As a regular WWE watcher, I immediately recognized the euphoric and theatrical atmosphere on opener 'Defying Gravity' and the song 'Heart Attack'. They immediately reminded me of the huge arena bands with a massive sound and a very modern sound. Even more so, I'm overwhelmed by the level of songwriting and the emotional approach to the vocals. Besides, I dig the strong sound of the guitars.
Musically, you might compare this to a modern day alternative rock version of metal. If that is too complicated, perhaps I should throw in some bands, but I know very little bands in this particular genre. There is a bit of Muse, some Linkin Park, a touch of Foo Fighters, a hint of Radiohead, a whiff of Deftones and a tad of Incubus. I'm not sure if that is an extremely accurate description but if you're into those bands, you'll definitely love The Veer Union.
While 'Defying Gravity' remains my absolute favorite track on this album, I have to mention some other brilliant pieces of work. The uplifting rockers 'Watch You Lose' and 'I don't care' can make any festival crowd go nuts and the great ballad 'I Said' has some serious hit potential. I also really dig the electronics in the awesome song 'Make Believe'. Oh well, let's just face it, I really like this album. It's one of the best modern arena rock things available right now.
sludge / hardcore / post metal
Alright, let's throw a bit of sheer aggression through my speakers. Maybe that will wake me up today. There's a big possibility it will wake me up, slap me silly and leave to die in a puddle of my own blood, but I'm willing to give it a shot for the sake of amateur journalism. So bear with me while I try to find my way though a thick cesspool of aggression, dark brutality and pummeling percussion.
Throwers is a band from Germany, founded in 2011. Since then, they have been recording, touring, recording, touring, recording and touring. They shared the stages with acts like Celeste, Ken Mode and Mantar, among others. I can only imagine how destructive those evening must have been, judging from what I'm listening to right now. This goes beyond sludge. In fact, I think these guys just discovered the hardcore version of sludge metal.
Anyway, to hell with all the classification-attempts because those seem to be wasted on Throwers. Somehow, I think being asking about their influences, they will probably answer 'the heaviest of any genre'. The result is a crushing amalgamation of sludge, post-metal, grindcore and hardcore. The only thing that seems to be a constant, is the thick earthquake-causing sound coming from all the instruments and the pissed-off vocals.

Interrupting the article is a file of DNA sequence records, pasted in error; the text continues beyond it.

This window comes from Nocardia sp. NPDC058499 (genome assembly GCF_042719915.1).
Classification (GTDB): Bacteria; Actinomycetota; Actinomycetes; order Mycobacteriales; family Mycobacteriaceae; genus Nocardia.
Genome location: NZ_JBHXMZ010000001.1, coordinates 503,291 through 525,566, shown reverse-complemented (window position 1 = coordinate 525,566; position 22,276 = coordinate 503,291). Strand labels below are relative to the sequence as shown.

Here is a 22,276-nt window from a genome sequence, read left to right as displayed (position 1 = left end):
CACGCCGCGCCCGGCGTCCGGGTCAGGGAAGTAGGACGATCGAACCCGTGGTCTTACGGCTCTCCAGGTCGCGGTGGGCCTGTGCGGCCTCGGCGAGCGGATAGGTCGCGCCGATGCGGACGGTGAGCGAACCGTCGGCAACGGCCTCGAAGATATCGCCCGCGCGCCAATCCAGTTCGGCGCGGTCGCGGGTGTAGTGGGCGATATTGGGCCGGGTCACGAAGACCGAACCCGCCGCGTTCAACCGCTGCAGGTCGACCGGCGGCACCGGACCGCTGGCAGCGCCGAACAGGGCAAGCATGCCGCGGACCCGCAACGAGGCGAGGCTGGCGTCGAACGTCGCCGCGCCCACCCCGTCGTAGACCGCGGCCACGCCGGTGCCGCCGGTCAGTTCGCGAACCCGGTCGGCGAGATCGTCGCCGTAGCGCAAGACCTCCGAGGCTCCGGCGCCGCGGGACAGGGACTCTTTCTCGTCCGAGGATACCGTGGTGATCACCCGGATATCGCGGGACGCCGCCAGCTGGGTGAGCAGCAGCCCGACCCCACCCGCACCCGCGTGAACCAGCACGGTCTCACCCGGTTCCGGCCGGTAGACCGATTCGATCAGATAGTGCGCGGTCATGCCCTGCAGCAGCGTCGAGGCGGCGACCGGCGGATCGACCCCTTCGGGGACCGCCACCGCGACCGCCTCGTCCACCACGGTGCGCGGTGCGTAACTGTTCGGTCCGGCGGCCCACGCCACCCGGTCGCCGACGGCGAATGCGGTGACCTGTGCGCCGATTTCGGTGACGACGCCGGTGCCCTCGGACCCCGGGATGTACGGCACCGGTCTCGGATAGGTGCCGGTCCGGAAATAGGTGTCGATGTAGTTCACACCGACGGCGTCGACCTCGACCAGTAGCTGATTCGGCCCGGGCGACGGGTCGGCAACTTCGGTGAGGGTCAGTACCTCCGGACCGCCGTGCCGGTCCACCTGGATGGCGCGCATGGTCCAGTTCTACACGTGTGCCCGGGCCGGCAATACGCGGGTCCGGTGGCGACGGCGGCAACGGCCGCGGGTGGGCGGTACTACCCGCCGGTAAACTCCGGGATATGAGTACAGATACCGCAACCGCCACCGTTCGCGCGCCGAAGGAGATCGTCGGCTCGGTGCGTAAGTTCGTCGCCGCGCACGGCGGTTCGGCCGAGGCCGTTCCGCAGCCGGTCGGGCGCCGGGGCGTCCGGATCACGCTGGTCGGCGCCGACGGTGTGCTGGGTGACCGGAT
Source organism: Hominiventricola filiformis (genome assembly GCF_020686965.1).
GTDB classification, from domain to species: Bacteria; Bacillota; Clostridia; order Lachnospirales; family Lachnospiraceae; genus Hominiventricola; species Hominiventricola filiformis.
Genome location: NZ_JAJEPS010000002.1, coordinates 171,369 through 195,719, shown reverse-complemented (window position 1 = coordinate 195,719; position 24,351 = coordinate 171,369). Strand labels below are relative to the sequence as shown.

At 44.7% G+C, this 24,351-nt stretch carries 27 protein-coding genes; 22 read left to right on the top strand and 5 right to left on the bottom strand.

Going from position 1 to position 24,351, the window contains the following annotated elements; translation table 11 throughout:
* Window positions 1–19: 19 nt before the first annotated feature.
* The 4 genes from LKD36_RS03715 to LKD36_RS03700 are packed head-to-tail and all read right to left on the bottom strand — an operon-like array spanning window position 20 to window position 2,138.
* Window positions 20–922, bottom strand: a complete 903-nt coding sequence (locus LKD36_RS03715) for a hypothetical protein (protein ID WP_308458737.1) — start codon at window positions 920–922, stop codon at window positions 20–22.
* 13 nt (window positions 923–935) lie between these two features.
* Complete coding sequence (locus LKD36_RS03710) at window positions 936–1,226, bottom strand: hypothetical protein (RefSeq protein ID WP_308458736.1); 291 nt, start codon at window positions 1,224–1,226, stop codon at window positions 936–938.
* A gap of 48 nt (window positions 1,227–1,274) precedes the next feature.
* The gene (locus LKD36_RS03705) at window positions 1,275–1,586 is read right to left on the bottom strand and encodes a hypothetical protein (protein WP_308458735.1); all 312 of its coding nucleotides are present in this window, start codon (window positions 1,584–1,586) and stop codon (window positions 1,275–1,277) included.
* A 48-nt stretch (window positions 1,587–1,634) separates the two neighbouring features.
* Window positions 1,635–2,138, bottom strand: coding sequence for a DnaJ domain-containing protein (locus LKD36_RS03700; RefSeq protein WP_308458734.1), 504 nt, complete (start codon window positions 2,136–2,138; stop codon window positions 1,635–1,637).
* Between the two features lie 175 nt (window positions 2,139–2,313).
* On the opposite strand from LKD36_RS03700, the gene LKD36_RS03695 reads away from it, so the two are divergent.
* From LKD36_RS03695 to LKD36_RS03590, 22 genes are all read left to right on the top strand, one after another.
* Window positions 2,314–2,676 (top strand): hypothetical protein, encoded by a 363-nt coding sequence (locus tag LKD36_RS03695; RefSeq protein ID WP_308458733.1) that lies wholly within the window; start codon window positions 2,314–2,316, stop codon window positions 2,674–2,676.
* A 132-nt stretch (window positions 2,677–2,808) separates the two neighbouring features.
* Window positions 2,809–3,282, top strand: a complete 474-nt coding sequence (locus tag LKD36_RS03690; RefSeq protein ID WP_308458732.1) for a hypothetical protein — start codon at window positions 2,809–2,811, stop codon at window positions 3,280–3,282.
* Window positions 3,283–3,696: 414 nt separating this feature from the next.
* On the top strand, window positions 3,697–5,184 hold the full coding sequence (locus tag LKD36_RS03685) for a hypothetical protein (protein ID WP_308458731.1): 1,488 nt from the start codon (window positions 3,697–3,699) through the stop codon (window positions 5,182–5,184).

To give you an example of how heavy Throwers actually are, let's check out some of the possible influences. Besides the fierce outbursts of metal, there are a few calm passages. Yet, instead of being atmospheric soundscapes, Throwers turn them into noise-drones. Furthermore, there are very few of those breathers. The rest is sheer throatsnapping insanity, complex, technical, fierce, brutal and punishing.
In Seven songs, Throwers guide you through a dirty and impending world where everything that represents beauty is mercilessly destroyed. I'm not going to name a favorite track, because the whole damn thing is absolutely overwhelming. Fans of sludge, noise rock, hardcore, grindcore or anything 'fucking heavy' for that matter, should check this out. If you survive, you will be so damn satisfied by this piece of mayhem...
hard rock / blues
Several months I go I got acquainted with French heavy rockers Flayed. Even though they sounded, and still sound, old school as hell, I've always regarded them as a breath of fresh air in today's hard rock scene. With this new album, 'Monster Man', they seem to secure their spot in this scene, which is a good thing. The world needs more of this bluesy rock 'n' roll. So get your old jeans, lace up your boots and join me in front of the stage for this one.
The album opens with the highly energetic 'Release The Fever', a song truly deserving of its title. This is about as seventies sounding as it can possibly get. Up-tempo drums, a bit punk-rock like perhaps, strong riffs and awesome Hammond sounds. Above all of these, the rough voice of Renato appears, perfectly fitting in with the music. From there on, it's rock 'n' roll party all the way.
There's a number of bands that come to mind when I listen to 'Monster Man'. Deep Purple is the first one, especially in the track 'Monster Man'. Shortly after Living Colour, Gary Moore, Guns 'n Roses and Led Zeppelin appear. At one point, I even called 'No Surrender' a Pantera blues song. I don't really know where that comes from but it certainly shows how powerful this music can actually be.